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Home Run

Home Run

by George Plimpton (Editor), George Plimpton

An all-star collection of the best fiction and nonfiction writing about baseball's most exciting moment

The game of baseball is full of moments of greatness. But no moment during a game elicits the roar of the crowd as does the hitting of a home run. And, as witnessed during the past few seasons, home-run fever has swept the fans and the players. Now George


An all-star collection of the best fiction and nonfiction writing about baseball's most exciting moment

The game of baseball is full of moments of greatness. But no moment during a game elicits the roar of the crowd as does the hitting of a home run. And, as witnessed during the past few seasons, home-run fever has swept the fans and the players. Now George Plimpton, famed sports amateur and chronicler of the game of baseball-among many other sports-collects the best writing about the moment a home run is hit. From a memoir of Ted Williams's 1946 All-Star game homer to a fictional visit Babe Ruth made to Lake Wobegon, from Mark McGwire's 69th and 70th home runs to Hank Aaron's pursuit of the Babe's record to Bobby Thomson's "Shot Heard 'Round the World," we see the effects on the athletes and the fans of that ineffable moment when wood hits leather and the ball sails out over the stands.

This delightful and absorbing collection is the most complete, most authoritative, and most compelling assemblage of home-run writing ever put together.

Includes glorious prose by John Updike, Don DeLillo, Roger Angell, Paul Gallico, Grantland Rice, Red Smith, Robert Creamer, Garrison Keillor, Donald Hall, Rick Reilly, and Rick Telander, among others.

Editorial Reviews

Mark Hale
For pure baseball joy, look no further than Home Run.
New York Post
The diamond, the grass, the oft-repeated stories about the titans of yesteryear: They all send the ink flowing from writers' pens in the way that football and basketball never have. Editor and onetime sports journalist Plimpton put together this assemblage of writings about not just the sport of baseball, but the sport's pivotal moment: the home run. Since a home run is the kind of cherished event that becomes transformed into myth even as it's happening, the selections included here are often characterized by hyperbole. Plimpton's chronology of the home run opens the collection (Ross Barnes of the Chicago White Stockings hit the first one in 1876). Unfortunately, the writing quickly gets bogged down with nostalgia for the sport's golden years. John Updike's piece on Ted Williams' final game covers all the bases but is cool to the touch, as is a selection from the opening of Don DeLillo's Underworld. The highlight of the book is a pair of far-too-brief essays by Red Smith, the Lester Bangs of sports writing. In a brief moment of emotional flurry, Smith seems to tell us everything we need to know about the wonder of baseball.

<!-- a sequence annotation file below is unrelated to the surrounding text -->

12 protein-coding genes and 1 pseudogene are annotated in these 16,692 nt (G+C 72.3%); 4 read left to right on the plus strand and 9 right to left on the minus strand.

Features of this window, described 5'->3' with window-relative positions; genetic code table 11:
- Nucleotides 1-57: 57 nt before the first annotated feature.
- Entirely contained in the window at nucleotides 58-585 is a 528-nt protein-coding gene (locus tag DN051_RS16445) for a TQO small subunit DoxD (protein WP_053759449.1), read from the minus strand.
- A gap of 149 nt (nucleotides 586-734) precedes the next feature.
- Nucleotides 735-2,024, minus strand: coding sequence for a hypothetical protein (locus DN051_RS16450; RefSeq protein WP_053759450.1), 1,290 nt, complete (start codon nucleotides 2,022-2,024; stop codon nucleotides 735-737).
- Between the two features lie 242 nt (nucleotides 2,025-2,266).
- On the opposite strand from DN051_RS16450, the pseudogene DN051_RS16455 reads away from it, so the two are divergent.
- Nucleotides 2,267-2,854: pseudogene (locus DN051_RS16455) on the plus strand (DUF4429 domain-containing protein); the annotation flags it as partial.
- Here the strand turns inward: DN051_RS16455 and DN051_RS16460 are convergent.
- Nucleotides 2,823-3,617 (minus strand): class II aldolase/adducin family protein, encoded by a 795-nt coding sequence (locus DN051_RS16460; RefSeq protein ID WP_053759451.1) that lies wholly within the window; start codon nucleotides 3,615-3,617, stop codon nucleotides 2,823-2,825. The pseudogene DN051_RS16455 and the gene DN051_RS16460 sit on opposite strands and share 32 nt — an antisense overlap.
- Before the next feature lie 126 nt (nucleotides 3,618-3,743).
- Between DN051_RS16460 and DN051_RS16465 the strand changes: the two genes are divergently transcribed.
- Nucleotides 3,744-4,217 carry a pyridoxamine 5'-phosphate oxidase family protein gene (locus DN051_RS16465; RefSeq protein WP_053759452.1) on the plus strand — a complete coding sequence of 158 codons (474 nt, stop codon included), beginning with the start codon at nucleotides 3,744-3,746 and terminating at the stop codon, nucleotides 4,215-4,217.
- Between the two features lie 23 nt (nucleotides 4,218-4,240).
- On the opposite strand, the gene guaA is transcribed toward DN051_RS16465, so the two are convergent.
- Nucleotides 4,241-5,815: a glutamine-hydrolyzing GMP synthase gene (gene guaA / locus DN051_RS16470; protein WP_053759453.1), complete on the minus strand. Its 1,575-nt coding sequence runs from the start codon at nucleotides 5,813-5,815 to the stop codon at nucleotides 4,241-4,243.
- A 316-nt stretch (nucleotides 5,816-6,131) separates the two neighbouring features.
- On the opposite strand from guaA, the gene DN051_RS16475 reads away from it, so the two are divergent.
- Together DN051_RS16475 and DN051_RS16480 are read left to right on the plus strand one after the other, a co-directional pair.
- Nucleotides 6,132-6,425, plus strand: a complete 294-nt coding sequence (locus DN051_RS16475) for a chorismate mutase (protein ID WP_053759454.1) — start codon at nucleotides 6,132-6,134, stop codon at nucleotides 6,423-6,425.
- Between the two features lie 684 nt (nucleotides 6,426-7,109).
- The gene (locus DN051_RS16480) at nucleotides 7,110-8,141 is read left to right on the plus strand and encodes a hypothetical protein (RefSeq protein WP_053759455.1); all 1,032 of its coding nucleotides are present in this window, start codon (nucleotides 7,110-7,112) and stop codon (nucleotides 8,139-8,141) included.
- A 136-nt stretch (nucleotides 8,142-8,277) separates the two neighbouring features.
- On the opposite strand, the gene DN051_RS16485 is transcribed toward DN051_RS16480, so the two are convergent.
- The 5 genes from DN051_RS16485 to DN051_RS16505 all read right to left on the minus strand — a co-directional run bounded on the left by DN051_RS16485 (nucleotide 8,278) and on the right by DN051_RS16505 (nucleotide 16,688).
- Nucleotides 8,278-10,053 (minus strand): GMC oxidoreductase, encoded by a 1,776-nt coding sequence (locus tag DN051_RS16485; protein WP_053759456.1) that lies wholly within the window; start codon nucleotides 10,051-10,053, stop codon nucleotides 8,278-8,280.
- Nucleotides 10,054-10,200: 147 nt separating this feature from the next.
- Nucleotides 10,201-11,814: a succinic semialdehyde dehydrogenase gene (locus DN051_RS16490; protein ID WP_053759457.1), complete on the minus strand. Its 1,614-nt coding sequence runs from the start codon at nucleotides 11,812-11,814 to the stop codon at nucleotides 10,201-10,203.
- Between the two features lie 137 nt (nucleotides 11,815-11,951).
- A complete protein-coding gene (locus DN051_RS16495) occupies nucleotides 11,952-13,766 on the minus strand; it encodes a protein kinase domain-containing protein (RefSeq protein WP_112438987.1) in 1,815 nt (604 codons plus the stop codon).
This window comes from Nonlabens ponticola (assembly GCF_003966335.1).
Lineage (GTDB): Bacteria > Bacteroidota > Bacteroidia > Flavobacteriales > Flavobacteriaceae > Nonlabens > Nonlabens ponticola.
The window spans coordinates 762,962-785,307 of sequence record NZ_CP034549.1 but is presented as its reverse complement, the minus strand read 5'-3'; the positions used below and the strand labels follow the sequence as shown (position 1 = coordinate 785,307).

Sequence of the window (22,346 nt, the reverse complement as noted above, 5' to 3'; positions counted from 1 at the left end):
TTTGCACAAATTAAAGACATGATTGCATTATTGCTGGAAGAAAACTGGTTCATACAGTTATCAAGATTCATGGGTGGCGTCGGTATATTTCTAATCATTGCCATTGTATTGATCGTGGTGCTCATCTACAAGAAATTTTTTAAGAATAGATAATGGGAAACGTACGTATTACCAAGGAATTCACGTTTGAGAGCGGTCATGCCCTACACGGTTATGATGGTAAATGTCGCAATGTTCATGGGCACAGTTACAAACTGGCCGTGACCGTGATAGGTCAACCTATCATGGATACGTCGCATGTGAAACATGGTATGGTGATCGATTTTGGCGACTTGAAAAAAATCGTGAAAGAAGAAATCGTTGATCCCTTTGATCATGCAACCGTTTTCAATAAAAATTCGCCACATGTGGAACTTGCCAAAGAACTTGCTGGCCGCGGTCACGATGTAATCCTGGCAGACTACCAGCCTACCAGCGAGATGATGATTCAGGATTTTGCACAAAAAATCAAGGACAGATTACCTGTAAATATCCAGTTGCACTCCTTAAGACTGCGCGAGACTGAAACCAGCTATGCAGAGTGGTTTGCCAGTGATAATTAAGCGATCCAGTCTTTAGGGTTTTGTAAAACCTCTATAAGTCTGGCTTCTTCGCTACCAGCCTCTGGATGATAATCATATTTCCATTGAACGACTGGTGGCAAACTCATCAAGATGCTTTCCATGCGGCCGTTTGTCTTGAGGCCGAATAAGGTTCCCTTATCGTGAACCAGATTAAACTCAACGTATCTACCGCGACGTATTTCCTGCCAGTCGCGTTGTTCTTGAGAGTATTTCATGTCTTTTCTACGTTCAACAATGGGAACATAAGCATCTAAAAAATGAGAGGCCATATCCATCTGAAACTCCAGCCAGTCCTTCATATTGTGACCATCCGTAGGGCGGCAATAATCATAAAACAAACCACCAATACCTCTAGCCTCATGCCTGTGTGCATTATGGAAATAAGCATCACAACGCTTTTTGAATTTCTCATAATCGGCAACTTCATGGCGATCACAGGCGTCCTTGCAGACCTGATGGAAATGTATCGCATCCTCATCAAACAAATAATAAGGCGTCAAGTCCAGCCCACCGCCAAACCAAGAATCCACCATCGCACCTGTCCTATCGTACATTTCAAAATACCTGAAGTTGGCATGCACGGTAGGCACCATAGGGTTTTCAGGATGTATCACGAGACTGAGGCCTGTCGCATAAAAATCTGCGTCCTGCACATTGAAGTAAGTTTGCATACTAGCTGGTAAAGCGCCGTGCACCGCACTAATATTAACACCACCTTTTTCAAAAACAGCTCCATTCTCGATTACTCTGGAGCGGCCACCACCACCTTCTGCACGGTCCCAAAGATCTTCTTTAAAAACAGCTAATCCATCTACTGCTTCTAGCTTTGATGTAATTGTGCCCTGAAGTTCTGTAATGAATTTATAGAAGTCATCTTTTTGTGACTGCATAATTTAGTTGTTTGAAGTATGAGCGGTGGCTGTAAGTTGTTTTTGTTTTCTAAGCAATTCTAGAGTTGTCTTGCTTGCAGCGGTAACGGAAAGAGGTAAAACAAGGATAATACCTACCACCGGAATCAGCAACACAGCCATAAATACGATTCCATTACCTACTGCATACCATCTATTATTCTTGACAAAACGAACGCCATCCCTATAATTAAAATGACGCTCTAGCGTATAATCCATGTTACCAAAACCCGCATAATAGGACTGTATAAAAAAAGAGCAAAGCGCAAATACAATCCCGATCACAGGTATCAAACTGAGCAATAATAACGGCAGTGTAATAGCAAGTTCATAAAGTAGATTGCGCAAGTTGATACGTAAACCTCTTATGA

—Chris Barsanti

(Excerpted Review)
Publishers Weekly - Publisher's Weekly
From the late poet Gregory Corso's "Dream of a Baseball Star" to pitcher Sadaharu Oh's "A Zen Way of Baseball," New York's honorary commissioner of fireworks, George Plimpton (who has also written a score of books and cofounded the Paris Review), has assembled the full-swinging Home Run, with pieces devoted to that fence-transcending moment. Don DeLillo's fictionalized "Pafko at the Wall" watches Bobby Thomson's "Shot Heard `Round the World" sail over his head; Garrison Keillor takes "The Babe" to Lake Wobegon; and Roger Angell (A Pitcher's Story; Forecasts, Apr. 16) chimes in with "Homeric Tales" of the mythically showstopping impact of home runs: "Even when one goes out in mid-game, it stops the story. Nothing ensues." These 18 essays revel in such moments as Maris's 61st, McGwire's 69th and 70th and Hank Aaron's all-time record.Plimpton (who contributes two essays) presents all with signature panache in introductory notes. ( June 1) Copyright 2001 Cahners Business Information.